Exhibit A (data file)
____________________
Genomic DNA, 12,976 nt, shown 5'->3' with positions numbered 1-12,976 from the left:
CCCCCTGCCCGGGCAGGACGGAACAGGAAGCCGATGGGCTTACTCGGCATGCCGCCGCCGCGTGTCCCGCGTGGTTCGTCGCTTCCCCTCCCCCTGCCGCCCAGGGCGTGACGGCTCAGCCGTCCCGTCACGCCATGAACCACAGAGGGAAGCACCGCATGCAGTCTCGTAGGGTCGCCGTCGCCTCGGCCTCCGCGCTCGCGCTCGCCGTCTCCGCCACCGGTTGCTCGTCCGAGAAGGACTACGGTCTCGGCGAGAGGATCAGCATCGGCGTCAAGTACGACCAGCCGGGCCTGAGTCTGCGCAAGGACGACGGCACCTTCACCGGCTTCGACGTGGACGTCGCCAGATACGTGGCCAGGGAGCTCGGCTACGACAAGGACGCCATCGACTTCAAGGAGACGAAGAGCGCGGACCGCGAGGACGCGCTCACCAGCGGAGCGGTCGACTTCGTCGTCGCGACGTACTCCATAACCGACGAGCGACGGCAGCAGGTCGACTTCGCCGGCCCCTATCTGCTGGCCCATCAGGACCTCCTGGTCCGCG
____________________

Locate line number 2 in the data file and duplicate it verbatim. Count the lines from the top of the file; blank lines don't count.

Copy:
CCCCCTGCCCGGGCAGGACGGAACAGGAAGCCGATGGGCTTACTCGGCATGCCGCCGCCGCGTGTCCCGCGTGGTTCGTCGCTTCCCCTCCCCCTGCCGCCCAGGGCGTGACGGCTCAGCCGTCCCGTCACGCCATGAACCACAGAGGGAAGCACCGCATGCAGTCTCGTAGGGTCGCCGTCGCCTCGGCCTCCGCGCTCGCGCTCGCCGTCTCCGCCACCGGTTGCTCGTCCGAGAAGGACTACGGTCTCGGCGAGAGGATCAGCATCGGCGTCAAGTACGACCAGCCGGGCCTGAGTCTGCGCAAGGACGACGGCACCTTCACCGGCTTCGACGTGGACGTCGCCAGATACGTGGCCAGGGAGCTCGGCTACGACAAGGACGCCATCGACTTCAAGGAGACGAAGAGCGCGGACCGCGAGGACGCGCTCACCAGCGGAGCGGTCGACTTCGTCGTCGCGACGTACTCCATAACCGACGAGCGACGGCAGCAGGTCGACTTCGCCGGCCCCTATCTGCTGGCCCATCAGGACCTCCTGGTCCGCG